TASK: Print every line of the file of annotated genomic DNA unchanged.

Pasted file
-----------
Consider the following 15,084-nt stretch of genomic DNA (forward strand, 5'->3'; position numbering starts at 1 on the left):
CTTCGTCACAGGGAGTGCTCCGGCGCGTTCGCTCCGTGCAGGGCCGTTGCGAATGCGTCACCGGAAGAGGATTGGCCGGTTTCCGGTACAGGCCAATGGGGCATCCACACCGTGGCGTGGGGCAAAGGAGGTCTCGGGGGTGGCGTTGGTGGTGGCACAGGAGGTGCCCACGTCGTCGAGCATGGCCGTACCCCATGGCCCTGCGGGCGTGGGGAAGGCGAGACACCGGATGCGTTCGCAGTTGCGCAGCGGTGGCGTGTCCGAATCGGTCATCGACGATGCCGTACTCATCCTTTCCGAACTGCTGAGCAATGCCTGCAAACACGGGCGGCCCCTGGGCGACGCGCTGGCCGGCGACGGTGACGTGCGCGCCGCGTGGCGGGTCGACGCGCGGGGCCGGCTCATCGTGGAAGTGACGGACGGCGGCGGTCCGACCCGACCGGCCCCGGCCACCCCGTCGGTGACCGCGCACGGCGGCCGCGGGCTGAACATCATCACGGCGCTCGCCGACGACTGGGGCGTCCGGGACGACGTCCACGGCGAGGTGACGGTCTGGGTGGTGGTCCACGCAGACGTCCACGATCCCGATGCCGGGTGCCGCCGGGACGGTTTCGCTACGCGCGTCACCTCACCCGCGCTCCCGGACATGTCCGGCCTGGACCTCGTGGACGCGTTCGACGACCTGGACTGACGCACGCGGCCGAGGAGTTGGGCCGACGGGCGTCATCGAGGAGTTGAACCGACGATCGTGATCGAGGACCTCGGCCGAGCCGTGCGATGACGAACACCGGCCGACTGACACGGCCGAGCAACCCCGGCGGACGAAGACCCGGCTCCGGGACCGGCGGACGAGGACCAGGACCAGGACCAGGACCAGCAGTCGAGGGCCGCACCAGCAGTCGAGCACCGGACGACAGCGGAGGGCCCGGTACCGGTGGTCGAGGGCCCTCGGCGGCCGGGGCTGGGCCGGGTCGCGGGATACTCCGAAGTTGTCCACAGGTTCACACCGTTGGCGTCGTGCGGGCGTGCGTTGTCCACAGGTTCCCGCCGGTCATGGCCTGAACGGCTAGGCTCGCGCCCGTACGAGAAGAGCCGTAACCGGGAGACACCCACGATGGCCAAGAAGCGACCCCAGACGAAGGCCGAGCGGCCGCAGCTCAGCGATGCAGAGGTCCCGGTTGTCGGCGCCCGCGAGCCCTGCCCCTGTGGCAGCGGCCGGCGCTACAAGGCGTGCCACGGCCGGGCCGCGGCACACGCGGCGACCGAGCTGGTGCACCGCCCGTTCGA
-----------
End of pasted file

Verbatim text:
Consider the following 15,084-nt stretch of genomic DNA (forward strand, 5'->3'; position numbering starts at 1 on the left):
CTTCGTCACAGGGAGTGCTCCGGCGCGTTCGCTCCGTGCAGGGCCGTTGCGAATGCGTCACCGGAAGAGGATTGGCCGGTTTCCGGTACAGGCCAATGGGGCATCCACACCGTGGCGTGGGGCAAAGGAGGTCTCGGGGGTGGCGTTGGTGGTGGCACAGGAGGTGCCCACGTCGTCGAGCATGGCCGTACCCCATGGCCCTGCGGGCGTGGGGAAGGCGAGACACCGGATGCGTTCGCAGTTGCGCAGCGGTGGCGTGTCCGAATCGGTCATCGACGATGCCGTACTCATCCTTTCCGAACTGCTGAGCAATGCCTGCAAACACGGGCGGCCCCTGGGCGACGCGCTGGCCGGCGACGGTGACGTGCGCGCCGCGTGGCGGGTCGACGCGCGGGGCCGGCTCATCGTGGAAGTGACGGACGGCGGCGGTCCGACCCGACCGGCCCCGGCCACCCCGTCGGTGACCGCGCACGGCGGCCGCGGGCTGAACATCATCACGGCGCTCGCCGACGACTGGGGCGTCCGGGACGACGTCCACGGCGAGGTGACGGTCTGGGTGGTGGTCCACGCAGACGTCCACGATCCCGATGCCGGGTGCCGCCGGGACGGTTTCGCTACGCGCGTCACCTCACCCGCGCTCCCGGACATGTCCGGCCTGGACCTCGTGGACGCGTTCGACGACCTGGACTGACGCACGCGGCCGAGGAGTTGGGCCGACGGGCGTCATCGAGGAGTTGAACCGACGATCGTGATCGAGGACCTCGGCCGAGCCGTGCGATGACGAACACCGGCCGACTGACACGGCCGAGCAACCCCGGCGGACGAAGACCCGGCTCCGGGACCGGCGGACGAGGACCAGGACCAGGACCAGGACCAGCAGTCGAGGGCCGCACCAGCAGTCGAGCACCGGACGACAGCGGAGGGCCCGGTACCGGTGGTCGAGGGCCCTCGGCGGCCGGGGCTGGGCCGGGTCGCGGGATACTCCGAAGTTGTCCACAGGTTCACACCGTTGGCGTCGTGCGGGCGTGCGTTGTCCACAGGTTCCCGCCGGTCATGGCCTGAACGGCTAGGCTCGCGCCCGTACGAGAAGAGCCGTAACCGGGAGACACCCACGATGGCCAAGAAGCGACCCCAGACGAAGGCCGAGCGGCCGCAGCTCAGCGATGCAGAGGTCCCGGTTGTCGGCGCCCGCGAGCCCTGCCCCTGTGGCAGCGGCCGGCGCTACAAGGCGTGCCACGGCCGGGCCGCGGCACACGCGGCGACCGAGCTGGTGCACCGCCCGTTCGA